Investors shift interest rate expectations for South Africa in 2024

 ·4 Mar 2024

Expectations from fund managers in South Africa paint a worrying picture for interest rates, with many now expecting further delays to the cutting cycle.

According to the latest Bank of America (BofA) South Africa Fund Manager survey, despite an improved core inflation outlook for the country, more fund managers have delayed their expectations of when the South African Reserve Bank will cut interest rates.

A net 67% now expect the first repo rate cut in Q3 2024, with the remaining 33% expecting a cut in Q2 2024.

In January, the figures were inversed, with a net 67% expecting the first rate cut in Q2 2024.

However, there are still some glimmers of hope for South Africa among investors.

A net 38% of those surveyed said they expect the economy to get “a little stronger.” This is an improvement from the 13% and 29% seen in December and January, respectively.

In addition, a higher net (75%) managers expect core inflation to be “‘slightly lower” – an improvement from the 50% in January.

Core Inflation over the next yearDecJanFeb
A lot higher0%0%0%
Slightly higher7%7%6%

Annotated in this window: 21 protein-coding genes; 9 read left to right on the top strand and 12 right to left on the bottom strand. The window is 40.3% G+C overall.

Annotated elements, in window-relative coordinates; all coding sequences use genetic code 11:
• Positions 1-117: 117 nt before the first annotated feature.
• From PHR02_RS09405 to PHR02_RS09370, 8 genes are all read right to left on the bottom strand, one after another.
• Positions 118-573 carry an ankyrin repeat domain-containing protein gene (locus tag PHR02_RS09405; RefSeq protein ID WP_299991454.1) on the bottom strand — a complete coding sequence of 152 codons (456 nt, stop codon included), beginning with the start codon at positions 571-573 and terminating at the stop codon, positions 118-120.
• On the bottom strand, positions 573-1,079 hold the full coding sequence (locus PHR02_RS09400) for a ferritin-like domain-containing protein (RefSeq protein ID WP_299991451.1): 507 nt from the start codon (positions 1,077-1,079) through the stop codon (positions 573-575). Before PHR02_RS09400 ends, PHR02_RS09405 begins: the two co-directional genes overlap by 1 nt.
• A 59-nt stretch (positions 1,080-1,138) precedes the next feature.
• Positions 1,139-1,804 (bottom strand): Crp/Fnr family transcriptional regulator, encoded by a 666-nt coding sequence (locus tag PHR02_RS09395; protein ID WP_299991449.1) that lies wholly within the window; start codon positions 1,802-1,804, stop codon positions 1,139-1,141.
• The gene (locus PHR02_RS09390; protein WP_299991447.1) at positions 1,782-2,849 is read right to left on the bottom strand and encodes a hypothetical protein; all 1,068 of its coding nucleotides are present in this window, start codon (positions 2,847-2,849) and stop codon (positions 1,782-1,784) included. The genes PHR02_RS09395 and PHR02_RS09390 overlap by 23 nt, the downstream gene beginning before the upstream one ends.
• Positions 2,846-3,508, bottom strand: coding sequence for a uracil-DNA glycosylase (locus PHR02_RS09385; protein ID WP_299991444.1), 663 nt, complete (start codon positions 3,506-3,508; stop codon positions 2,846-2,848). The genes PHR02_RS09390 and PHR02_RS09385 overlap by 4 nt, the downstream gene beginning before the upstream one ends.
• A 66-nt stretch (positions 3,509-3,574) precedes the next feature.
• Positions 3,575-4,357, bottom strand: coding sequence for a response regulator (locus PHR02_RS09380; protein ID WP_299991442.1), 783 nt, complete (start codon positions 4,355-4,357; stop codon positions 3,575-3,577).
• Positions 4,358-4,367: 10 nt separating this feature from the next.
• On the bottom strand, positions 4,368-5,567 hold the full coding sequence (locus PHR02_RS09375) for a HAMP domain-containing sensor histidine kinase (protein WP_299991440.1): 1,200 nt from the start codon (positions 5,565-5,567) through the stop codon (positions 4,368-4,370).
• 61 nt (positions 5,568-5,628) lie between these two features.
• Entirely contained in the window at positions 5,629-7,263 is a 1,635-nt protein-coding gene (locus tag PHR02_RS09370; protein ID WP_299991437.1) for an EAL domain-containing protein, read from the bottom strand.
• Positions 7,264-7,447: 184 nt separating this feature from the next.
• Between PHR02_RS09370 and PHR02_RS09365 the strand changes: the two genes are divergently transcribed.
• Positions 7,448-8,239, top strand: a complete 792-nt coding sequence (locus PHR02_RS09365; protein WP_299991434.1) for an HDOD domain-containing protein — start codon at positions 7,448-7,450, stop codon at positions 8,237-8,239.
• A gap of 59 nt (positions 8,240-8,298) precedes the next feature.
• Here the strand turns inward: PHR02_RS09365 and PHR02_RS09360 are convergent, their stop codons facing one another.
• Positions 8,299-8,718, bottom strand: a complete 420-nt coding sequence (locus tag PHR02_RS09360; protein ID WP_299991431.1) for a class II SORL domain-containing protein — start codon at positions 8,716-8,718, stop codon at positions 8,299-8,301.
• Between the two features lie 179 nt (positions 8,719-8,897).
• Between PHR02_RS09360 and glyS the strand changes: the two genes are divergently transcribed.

Slightly lower73%57%81%
A lot lower7%0%0%
Don’t know0%0%0%
Net higher/lower-73%-50%-75%

The views on interest rates will be tough news to bear, however. The repo rate has been at an almost 15-year high of 8.25% since May.

Despite fears that a US interest rate cut could be delayed until the end of the year due to the US presidential elections, Investec Chief Economist Annabel Bishop said that the US and South Africa will likely start cutting rates in the middle of the year.

South Africa is, however, expected to only cut rates after the USA, when inflation returns to the SARB’s target midpoint of 4.5%.

This sentiment was echoed by Reserve Bank governor Lestja Kganyago.

“Rates are where they are because inflation is what it is,” said Kganyago.

“The task of taming inflation is not yet done. Until that is done, I don’t see why there should be a change in the monetary stance.”

Bad news for the rand

Expectations of relief for the rand have also taken a turn for the worse, according to BofA’s survey.

The 12-month rand forecast has weakened from an improved R17.73/$ in January to R18.35/$ in February.

Source: BofA

This sentiment is, however, not universal, with Investec’s base case prediction for the rand seeing the currency strengthening to R17.80/$ by Q4 2024 and staying around that level until Q4 2025.

The base case, including 2.0% GDP growth over five years, a modest transition to renewables and a temporary greylisting, has a 45% chance of occurring.

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